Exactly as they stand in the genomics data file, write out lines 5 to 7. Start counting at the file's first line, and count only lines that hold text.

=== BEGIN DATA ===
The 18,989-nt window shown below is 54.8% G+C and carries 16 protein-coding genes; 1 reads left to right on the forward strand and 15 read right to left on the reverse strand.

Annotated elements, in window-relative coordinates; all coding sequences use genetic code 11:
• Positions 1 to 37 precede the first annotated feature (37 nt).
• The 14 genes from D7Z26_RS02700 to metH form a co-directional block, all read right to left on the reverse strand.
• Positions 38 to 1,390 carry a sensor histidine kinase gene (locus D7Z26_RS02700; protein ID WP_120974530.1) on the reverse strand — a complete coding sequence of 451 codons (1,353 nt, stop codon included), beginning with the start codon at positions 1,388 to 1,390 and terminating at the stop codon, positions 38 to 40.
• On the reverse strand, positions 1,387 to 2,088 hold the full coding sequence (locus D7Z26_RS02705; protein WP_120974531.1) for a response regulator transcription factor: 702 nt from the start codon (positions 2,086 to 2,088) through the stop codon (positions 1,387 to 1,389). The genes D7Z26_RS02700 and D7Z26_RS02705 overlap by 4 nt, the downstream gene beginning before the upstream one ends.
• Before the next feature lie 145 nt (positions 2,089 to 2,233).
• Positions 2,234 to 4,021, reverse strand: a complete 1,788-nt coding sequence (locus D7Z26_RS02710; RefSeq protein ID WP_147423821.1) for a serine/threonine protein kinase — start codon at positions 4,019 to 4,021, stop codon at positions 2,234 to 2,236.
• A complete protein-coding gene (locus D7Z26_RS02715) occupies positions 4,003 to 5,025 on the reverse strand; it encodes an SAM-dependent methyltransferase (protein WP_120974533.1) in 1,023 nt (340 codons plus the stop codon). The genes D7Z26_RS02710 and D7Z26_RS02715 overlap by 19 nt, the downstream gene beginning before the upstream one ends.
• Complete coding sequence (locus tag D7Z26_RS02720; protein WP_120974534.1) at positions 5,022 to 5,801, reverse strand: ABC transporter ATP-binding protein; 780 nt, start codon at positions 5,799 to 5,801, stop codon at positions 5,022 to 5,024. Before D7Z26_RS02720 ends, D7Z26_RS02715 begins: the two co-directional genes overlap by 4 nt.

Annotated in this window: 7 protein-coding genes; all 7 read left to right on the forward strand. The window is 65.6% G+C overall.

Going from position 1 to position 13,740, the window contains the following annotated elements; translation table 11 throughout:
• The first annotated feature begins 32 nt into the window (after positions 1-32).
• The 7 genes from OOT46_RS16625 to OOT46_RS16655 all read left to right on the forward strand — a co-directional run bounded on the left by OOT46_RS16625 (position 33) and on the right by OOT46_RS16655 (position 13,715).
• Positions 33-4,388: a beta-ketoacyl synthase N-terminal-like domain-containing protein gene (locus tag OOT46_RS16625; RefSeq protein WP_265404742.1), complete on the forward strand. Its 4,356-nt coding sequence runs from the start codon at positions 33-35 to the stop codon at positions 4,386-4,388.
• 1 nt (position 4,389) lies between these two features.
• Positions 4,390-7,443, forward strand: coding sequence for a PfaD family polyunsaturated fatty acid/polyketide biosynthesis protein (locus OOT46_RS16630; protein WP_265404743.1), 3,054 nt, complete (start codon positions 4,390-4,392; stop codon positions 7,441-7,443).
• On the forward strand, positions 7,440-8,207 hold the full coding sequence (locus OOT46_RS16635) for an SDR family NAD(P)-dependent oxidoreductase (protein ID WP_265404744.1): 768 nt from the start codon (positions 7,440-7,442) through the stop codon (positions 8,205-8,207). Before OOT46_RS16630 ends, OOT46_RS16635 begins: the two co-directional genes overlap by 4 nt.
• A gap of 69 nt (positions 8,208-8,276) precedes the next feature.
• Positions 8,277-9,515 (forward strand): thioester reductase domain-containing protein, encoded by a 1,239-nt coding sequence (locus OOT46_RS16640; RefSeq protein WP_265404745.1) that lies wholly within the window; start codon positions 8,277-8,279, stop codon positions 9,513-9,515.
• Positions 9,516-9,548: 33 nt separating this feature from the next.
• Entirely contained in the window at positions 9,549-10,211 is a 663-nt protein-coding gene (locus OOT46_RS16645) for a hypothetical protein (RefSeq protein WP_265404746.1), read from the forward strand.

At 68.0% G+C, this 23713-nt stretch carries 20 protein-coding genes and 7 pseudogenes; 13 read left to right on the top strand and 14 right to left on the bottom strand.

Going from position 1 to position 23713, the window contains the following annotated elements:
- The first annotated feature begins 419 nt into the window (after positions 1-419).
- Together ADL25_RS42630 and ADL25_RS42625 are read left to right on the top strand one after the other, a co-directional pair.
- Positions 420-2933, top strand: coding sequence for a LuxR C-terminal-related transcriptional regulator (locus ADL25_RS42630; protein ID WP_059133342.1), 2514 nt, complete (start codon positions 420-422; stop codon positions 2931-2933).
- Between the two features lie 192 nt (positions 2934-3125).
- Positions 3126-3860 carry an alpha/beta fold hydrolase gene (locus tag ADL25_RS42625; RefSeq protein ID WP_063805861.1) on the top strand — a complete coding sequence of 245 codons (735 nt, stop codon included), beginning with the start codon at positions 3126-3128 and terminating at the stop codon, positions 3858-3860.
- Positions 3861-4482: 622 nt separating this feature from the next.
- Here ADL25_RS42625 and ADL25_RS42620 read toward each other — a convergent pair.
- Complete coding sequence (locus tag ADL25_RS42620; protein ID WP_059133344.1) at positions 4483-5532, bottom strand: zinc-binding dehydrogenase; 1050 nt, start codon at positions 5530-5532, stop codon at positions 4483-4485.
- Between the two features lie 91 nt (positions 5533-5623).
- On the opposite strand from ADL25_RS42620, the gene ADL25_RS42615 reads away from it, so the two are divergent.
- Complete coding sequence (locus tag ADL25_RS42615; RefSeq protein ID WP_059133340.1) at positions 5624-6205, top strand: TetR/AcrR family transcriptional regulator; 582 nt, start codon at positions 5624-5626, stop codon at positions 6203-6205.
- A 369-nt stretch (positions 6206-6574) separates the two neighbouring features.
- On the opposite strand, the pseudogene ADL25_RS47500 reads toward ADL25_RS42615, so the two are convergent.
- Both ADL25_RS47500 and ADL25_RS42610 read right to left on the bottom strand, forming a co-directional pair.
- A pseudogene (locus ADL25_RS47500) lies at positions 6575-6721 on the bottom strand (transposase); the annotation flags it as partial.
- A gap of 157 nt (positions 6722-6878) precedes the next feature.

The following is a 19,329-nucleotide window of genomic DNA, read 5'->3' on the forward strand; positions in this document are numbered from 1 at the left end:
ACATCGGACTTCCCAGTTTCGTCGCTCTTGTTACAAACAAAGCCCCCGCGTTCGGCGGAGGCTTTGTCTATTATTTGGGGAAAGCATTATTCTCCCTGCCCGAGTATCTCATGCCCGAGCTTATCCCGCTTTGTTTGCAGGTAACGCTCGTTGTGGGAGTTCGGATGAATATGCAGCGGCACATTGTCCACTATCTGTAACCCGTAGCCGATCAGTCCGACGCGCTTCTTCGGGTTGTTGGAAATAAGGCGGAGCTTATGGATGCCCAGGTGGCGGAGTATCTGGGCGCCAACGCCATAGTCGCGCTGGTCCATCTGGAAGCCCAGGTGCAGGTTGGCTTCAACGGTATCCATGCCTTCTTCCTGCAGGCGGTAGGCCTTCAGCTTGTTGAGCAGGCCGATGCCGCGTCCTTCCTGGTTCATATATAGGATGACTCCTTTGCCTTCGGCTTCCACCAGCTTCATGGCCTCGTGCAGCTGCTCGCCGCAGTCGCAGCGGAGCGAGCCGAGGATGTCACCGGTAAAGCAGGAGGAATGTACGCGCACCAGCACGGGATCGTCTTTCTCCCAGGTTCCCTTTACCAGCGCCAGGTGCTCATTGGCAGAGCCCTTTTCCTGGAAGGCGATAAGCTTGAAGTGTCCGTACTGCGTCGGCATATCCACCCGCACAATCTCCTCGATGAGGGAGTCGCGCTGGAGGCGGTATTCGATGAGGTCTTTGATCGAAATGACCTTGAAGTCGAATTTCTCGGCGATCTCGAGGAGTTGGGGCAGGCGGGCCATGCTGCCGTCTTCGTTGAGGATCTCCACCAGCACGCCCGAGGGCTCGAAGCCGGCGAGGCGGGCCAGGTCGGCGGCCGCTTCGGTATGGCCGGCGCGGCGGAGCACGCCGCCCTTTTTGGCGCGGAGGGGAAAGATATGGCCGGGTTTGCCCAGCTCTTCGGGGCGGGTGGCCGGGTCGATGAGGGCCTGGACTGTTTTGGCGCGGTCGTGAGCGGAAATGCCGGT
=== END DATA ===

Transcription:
• Positions 38 to 1,390 carry a sensor histidine kinase gene (locus D7Z26_RS02700; protein ID WP_120974530.1) on the reverse strand — a complete coding sequence of 451 codons (1,353 nt, stop codon included), beginning with the start codon at positions 1,388 to 1,390 and terminating at the stop codon, positions 38 to 40.
• On the reverse strand, positions 1,387 to 2,088 hold the full coding sequence (locus D7Z26_RS02705; protein WP_120974531.1) for a response regulator transcription factor: 702 nt from the start codon (positions 2,086 to 2,088) through the stop codon (positions 1,387 to 1,389). The genes D7Z26_RS02700 and D7Z26_RS02705 overlap by 4 nt, the downstream gene beginning before the upstream one ends.
• Before the next feature lie 145 nt (positions 2,089 to 2,233).